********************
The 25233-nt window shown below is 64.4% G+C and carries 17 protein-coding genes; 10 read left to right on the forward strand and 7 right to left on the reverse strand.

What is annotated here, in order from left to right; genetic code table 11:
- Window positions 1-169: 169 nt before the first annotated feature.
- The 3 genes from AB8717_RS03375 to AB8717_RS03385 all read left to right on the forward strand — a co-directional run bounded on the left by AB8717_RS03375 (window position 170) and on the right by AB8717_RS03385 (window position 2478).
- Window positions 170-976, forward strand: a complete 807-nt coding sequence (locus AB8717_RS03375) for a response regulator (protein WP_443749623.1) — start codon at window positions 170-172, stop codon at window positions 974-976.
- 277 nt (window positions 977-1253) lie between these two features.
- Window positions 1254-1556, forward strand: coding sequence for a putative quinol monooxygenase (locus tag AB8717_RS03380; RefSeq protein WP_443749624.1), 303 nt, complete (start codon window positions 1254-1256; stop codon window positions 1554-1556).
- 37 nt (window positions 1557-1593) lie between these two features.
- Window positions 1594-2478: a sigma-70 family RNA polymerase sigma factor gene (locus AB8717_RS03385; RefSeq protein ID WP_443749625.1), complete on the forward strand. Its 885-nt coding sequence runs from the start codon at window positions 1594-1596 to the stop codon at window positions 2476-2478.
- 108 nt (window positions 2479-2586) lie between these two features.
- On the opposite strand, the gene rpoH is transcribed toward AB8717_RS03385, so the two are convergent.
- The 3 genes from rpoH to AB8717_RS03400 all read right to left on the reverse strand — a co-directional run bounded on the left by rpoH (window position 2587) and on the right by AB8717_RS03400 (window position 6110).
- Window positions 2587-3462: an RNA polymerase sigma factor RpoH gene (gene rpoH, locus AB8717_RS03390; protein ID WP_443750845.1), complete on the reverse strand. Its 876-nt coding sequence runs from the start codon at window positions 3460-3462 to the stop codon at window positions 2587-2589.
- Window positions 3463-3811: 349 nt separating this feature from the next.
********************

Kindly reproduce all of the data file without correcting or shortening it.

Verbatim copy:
The 25233-nt window shown below is 64.4% G+C and carries 17 protein-coding genes; 10 read left to right on the forward strand and 7 right to left on the reverse strand.

What is annotated here, in order from left to right; genetic code table 11:
- Window positions 1-169: 169 nt before the first annotated feature.
- The 3 genes from AB8717_RS03375 to AB8717_RS03385 all read left to right on the forward strand — a co-directional run bounded on the left by AB8717_RS03375 (window position 170) and on the right by AB8717_RS03385 (window position 2478).
- Window positions 170-976, forward strand: a complete 807-nt coding sequence (locus AB8717_RS03375) for a response regulator (protein WP_443749623.1) — start codon at window positions 170-172, stop codon at window positions 974-976.
- 277 nt (window positions 977-1253) lie between these two features.
- Window positions 1254-1556, forward strand: coding sequence for a putative quinol monooxygenase (locus tag AB8717_RS03380; RefSeq protein WP_443749624.1), 303 nt, complete (start codon window positions 1254-1256; stop codon window positions 1554-1556).
- 37 nt (window positions 1557-1593) lie between these two features.
- Window positions 1594-2478: a sigma-70 family RNA polymerase sigma factor gene (locus AB8717_RS03385; RefSeq protein ID WP_443749625.1), complete on the forward strand. Its 885-nt coding sequence runs from the start codon at window positions 1594-1596 to the stop codon at window positions 2476-2478.
- 108 nt (window positions 2479-2586) lie between these two features.
- On the opposite strand, the gene rpoH is transcribed toward AB8717_RS03385, so the two are convergent.
- The 3 genes from rpoH to AB8717_RS03400 all read right to left on the reverse strand — a co-directional run bounded on the left by rpoH (window position 2587) and on the right by AB8717_RS03400 (window position 6110).
- Window positions 2587-3462: an RNA polymerase sigma factor RpoH gene (gene rpoH, locus AB8717_RS03390; protein ID WP_443750845.1), complete on the reverse strand. Its 876-nt coding sequence runs from the start codon at window positions 3460-3462 to the stop codon at window positions 2587-2589.
- Window positions 3463-3811: 349 nt separating this feature from the next.